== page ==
Sunday, April 29, 2007

Nano-porous latex coatings containing Rhodopseudomonas palustris pigment mutants spatially distributed for hydrogen production

Jimmy L. Gosse1, Brian J. Engel1, Federico E. Rey2, Caroline S. Harwood2, and Michael C. Flickinger3. (1) Department of Biochemistry, Molecular Biology & Biophysics, BioTechnology Institute, University of Minnesota, 1479 Gortner Ave., St. Paul, MN 55108, (2) Department of Microbiology, University of Washington, Box 357242, Seattle, WA 98195, (3) Microbiology; Chemcial and Biomolecular Engineering; BTEC, North Carolina State University, Centennial Campus, Campus Box 7928, Raleigh, NC 27695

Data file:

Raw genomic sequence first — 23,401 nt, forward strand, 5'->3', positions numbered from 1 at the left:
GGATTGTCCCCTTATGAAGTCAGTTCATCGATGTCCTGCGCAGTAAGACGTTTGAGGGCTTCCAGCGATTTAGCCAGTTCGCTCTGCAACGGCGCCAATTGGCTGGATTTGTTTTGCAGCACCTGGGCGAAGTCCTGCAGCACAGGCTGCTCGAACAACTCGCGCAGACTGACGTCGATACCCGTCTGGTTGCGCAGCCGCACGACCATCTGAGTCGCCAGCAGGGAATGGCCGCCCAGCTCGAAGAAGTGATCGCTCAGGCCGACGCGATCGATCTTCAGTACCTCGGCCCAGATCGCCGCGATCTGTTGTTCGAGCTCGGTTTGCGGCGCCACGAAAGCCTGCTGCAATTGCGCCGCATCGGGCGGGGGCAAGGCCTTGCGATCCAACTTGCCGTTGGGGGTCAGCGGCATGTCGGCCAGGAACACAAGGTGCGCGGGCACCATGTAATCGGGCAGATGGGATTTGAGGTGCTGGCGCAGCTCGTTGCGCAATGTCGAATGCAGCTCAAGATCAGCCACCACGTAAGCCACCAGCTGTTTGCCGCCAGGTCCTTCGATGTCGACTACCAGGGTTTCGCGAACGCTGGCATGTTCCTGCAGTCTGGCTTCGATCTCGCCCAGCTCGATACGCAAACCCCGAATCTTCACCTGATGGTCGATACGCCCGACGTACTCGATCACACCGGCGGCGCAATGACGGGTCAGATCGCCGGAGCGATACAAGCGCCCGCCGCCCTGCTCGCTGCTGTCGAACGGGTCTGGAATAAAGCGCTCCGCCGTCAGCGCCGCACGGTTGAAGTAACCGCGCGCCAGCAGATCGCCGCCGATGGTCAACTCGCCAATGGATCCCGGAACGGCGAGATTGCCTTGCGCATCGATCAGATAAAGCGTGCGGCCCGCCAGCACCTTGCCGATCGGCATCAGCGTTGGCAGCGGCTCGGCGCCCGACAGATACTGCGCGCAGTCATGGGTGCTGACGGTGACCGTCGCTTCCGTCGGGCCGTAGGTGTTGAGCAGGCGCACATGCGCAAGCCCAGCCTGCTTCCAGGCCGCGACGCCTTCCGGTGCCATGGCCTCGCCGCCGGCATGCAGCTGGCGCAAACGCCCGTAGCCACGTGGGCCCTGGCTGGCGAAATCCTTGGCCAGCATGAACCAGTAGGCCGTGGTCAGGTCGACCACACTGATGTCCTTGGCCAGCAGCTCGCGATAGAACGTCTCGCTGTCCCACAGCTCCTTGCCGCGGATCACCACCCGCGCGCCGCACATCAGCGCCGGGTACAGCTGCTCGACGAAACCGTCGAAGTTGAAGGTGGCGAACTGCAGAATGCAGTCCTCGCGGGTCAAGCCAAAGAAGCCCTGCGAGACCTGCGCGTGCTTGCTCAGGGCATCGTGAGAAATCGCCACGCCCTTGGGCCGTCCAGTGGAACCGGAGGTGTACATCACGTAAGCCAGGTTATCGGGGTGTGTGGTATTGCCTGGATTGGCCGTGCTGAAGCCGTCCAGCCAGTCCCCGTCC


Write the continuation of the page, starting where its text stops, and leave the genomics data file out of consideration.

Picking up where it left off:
The hydrogen production rate from <70 μm thick latex coatings containing non-growing Rhodopseudomonas palustris CGA009 in the presence of acetate is stable for >2000 hours at 2 mmol H2 m-2 hr-1.  Although this rate is significant it can be further improved by altering the photosynthetic capacity of Rps. palustris and thereby optimizing the coating for light absorption. It has been demonstrated in suspension photobioreactors that reduced pigment mutants of photosynthetic organisms have higher hydrogen production rates than an equivalent density of wild type cells.  Immobilization of these mutants in latex may result in an increase in the specific activity of the cells. A multi-layer coating allows for combining strains in defined spatial arrangements for the optimal utilization of light.  Hydrogen production rates have been determined for monolayer latex coatings containing photosynthetic pigment mutants of Rps. palustris.  Composite coatings of mutants were evaluated to investigate the affect of spatial arrangement (uniform mono-layer, mixed mono-layer, and multi-layer coatings) on hydrogen production specific activity (H2 production rate / coating thickness).  Stable long term hydrogen production rates can be achieved for each system.